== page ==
Domenico Rancadore: Sicilian Mafia man 'no Don Corleone' courts hears

Domenico Rancadore Image copyright PA
Image caption The arrest warrant for Domenico Rancadore had made him out to be like the Don Corleone character in the Godfather films, his defence said

A convicted Mafia boss who went into hiding in west London for 20 years is no "Don Corleone", a court has heard.

Domenico Rancadore, 64, was arrested in Uxbridge in August where he was living with his family under an assumed name.

He was found guilty of Mafia association and extortion in Italy in 1999 and given a seven-year jail term.

But his lawyer told an extradition hearing the arrest warrant likening him to the fictional Mafia boss in The Godfather films was misleading.

'Travesty of judgement'

Alan Jones QC told Westminster Magistrates' Court that it was an exaggeration to describe Rancadore as "one of the heads of the Cosa Nostra [the Sicilian Mafia]".

He argued the Italian courts had simply found the former teacher guilty of being "an important point of reference for people at the top of the organisation" and that he bribed one person in 1987.

The defence counsel claimed the wording of the European arrest warrant was "distorting" and made a "travesty of the judgement" in Italy.

Mr Jones said that two warrants were issued for Rancadore last August and the second one had deliberately elevated his participation in the organisation.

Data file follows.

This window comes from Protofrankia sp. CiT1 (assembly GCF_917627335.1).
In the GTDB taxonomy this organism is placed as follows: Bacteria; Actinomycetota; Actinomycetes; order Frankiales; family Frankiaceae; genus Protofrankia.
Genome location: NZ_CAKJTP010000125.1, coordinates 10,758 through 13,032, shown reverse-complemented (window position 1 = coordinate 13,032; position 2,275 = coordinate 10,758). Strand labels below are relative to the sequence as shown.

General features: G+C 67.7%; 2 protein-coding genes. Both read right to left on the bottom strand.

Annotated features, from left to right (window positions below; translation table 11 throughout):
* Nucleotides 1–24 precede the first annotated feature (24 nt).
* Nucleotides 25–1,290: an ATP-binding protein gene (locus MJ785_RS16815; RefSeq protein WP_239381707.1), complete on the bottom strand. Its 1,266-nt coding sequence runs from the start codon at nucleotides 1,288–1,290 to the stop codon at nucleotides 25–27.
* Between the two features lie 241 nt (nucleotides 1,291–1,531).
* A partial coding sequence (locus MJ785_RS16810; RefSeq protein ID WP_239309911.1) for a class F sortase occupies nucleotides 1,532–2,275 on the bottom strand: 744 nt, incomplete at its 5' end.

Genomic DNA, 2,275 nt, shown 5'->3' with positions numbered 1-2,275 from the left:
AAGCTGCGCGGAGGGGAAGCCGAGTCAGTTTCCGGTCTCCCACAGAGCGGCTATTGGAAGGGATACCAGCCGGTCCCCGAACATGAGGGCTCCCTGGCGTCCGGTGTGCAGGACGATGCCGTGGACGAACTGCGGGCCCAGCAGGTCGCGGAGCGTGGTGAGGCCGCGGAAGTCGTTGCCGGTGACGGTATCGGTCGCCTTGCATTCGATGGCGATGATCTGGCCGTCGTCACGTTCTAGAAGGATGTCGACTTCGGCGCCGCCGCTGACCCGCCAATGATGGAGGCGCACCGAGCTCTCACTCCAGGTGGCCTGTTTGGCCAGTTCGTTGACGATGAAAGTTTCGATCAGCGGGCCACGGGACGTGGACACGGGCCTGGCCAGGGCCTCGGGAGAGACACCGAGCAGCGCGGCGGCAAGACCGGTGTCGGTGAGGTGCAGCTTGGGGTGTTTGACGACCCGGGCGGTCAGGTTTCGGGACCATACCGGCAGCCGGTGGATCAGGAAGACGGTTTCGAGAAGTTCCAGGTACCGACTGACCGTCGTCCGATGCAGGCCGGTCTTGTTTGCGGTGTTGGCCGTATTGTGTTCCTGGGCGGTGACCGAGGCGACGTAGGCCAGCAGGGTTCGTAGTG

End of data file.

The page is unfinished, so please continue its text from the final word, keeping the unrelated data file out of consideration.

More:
He suggested someone must have looked at the first warrant and thought it would be better to "raise it to a different level of crime" as they thought "that must be what the British court is after".

The exaggeration had whipped up a huge amount of publicity "as though Mr Rancadore was Don Corleone", the barrister added.

Image copyright Reuters
Image caption Rancadore was arrested at his house in Uxbridge in August 2013

Rancadore, who was known as The Professor in his native Sicily, moved to London in 1994 with his wife and two children.

He adopted the moniker Marc Skinner, using the maiden name of his British-born wife's mother.

Previously, the court heard Rancadore had fled Italy because he wanted "a normal life" for his family and had "cut every tie" to his past.

The prosecution allege he had been "deliberately absent" from the 1999 trial, where he was subsequently sentenced, and had deliberately "hidden" his identity as he knew he was a wanted man.

The hearing was adjourned until 28 February.

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